her case in the courts when she sued old Tulkington for divorce,
and a handsome settlement he got for her, too. They say his fee
ran up into the hundred thousands--contingent, you know. I don't
know what his game was"--here he lowered his voice to a whisper
"but they say Close owes him a good deal of money. You can figure
it out for yourself as you like. Now, I've told you all I know.
Come in again, Jameson, when you want some more scandal, and
remember me to the boys down on the Star."

The following day the maid visited Kennedy at his laboratory
while I was reporting to him on the result of my investigations.

She looked worn and haggard. She had spent a sleepless night and
begged that Kennedy would not ask her to repeat the experiment.

"I can promise you, Marie," he said, "that you will rest better
to-night. But you must spend one more night in Mrs. Close's room.
By the way, can you arrange for me to go through the room this
morning when you go back?"

Marie said she could, and an hour or so later Craig and I quietly
slipped into the Close residence under her guidance. He was
carrying something that looked like a miniature barrel, and I had
another package which he had given me, both carefully wrapped up.
The butler eyed us suspiciously, but Marie spoke a few words to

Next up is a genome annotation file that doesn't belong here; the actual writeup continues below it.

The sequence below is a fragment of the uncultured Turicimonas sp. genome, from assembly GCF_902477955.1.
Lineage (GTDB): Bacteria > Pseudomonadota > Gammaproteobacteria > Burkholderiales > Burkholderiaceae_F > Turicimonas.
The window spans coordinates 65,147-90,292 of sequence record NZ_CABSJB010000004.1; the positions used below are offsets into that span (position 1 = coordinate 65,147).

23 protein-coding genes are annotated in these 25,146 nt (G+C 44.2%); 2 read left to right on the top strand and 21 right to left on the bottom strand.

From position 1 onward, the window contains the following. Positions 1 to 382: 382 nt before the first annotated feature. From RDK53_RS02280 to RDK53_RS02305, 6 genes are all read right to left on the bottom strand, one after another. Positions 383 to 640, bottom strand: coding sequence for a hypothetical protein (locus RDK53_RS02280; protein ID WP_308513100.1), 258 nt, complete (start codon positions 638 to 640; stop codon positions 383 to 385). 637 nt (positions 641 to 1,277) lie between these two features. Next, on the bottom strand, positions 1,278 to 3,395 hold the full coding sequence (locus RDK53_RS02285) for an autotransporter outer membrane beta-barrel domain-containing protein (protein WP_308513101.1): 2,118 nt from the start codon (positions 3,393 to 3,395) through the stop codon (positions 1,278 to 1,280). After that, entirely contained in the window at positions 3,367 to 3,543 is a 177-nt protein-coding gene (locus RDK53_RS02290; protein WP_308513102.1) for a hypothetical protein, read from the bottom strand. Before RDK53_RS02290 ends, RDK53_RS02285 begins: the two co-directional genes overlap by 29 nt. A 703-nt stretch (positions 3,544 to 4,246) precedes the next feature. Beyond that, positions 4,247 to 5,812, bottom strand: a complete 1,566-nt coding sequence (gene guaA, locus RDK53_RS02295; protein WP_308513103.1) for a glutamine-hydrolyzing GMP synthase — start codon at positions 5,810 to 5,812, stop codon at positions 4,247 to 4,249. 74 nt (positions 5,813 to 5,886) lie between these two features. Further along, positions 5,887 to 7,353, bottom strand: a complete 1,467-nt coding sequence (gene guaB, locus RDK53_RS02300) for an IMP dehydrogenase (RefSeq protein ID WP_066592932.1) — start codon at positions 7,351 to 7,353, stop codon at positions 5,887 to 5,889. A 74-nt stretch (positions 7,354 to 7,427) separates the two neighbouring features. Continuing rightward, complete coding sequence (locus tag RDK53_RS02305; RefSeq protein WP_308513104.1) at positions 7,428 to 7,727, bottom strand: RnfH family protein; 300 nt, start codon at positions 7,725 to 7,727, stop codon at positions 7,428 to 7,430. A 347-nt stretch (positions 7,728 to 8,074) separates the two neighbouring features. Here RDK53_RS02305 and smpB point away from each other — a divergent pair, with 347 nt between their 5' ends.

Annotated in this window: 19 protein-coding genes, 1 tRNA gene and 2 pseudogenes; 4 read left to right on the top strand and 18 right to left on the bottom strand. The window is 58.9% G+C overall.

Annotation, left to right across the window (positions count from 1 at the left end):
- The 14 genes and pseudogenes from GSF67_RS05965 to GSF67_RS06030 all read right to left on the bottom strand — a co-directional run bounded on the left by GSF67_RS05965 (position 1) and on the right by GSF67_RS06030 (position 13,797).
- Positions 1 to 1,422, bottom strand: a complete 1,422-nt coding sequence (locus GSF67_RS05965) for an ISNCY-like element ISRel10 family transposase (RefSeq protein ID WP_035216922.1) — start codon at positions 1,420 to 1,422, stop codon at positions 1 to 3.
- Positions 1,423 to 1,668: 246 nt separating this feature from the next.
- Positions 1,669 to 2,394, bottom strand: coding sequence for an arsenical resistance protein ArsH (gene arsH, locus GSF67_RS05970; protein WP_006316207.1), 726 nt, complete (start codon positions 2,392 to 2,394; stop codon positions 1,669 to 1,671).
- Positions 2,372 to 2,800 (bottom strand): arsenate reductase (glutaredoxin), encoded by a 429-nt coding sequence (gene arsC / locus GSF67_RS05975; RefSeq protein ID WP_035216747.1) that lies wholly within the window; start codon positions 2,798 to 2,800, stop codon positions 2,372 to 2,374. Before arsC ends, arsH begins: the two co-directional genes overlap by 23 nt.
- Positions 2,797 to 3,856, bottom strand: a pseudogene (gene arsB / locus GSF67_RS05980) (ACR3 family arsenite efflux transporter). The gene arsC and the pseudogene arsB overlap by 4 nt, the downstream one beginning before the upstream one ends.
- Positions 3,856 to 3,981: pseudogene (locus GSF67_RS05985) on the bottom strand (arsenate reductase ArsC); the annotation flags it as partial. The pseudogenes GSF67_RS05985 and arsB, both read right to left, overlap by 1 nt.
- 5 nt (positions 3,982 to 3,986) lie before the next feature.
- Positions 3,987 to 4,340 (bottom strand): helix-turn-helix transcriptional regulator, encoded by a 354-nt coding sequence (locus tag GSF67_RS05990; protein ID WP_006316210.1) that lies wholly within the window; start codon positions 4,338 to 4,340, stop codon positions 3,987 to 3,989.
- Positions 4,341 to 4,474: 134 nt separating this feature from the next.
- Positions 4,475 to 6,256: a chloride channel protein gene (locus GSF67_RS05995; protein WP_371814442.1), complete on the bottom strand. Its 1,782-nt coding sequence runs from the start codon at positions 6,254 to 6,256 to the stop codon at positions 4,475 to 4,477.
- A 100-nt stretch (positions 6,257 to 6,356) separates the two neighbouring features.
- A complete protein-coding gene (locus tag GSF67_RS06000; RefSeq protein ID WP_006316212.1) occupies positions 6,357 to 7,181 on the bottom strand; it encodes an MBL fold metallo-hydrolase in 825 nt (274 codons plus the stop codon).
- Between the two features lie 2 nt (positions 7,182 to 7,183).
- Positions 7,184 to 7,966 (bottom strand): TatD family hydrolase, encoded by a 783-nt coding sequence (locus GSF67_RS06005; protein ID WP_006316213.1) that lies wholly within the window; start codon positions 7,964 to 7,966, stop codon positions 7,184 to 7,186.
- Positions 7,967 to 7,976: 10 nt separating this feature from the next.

him and I think showed him Mrs. Close's note. Anyhow he said

Within the room that the unfortunate woman had occupied Kennedy
took the coverings off the packages. It was nothing but a
portable electric vacuum cleaner, which he quickly attached and
set running. Up and down the floor, around and under the bed he
pushed the cleaner. He used the various attachments to clean the
curtains, the walls, and even the furniture. Particularly did he
pay attention to the base board on the wall back of the bed. Then
he carefully removed the dust from the cleaner and sealed it up
in a leaden box.

He was about to detach and pack up the cleaner when another idea
seemed to occur to him. "Might as well make a thorough job of it,
Walter," he said, adjusting the apparatus again. "I've cleaned
everything but the mattress and the brass bars behind the
mattress on the bed. Now I'll tackle them. I think we ought to go
into the suction-cleaning business--more money in it than in
being a detective, I'll bet."

The cleaner was run over and under the mattress and along every
crack and cranny of the brass bed. This done and this dust also
carefully stowed away, we departed, very much to the
mystification of Marie and, I could not help feeling, of other
eyes that peered in through keyholes or cracks in doors.

"At any rate," said Kennedy exultingly, "I think we have stolen a
march on them. I don't believe they were prepared for this, not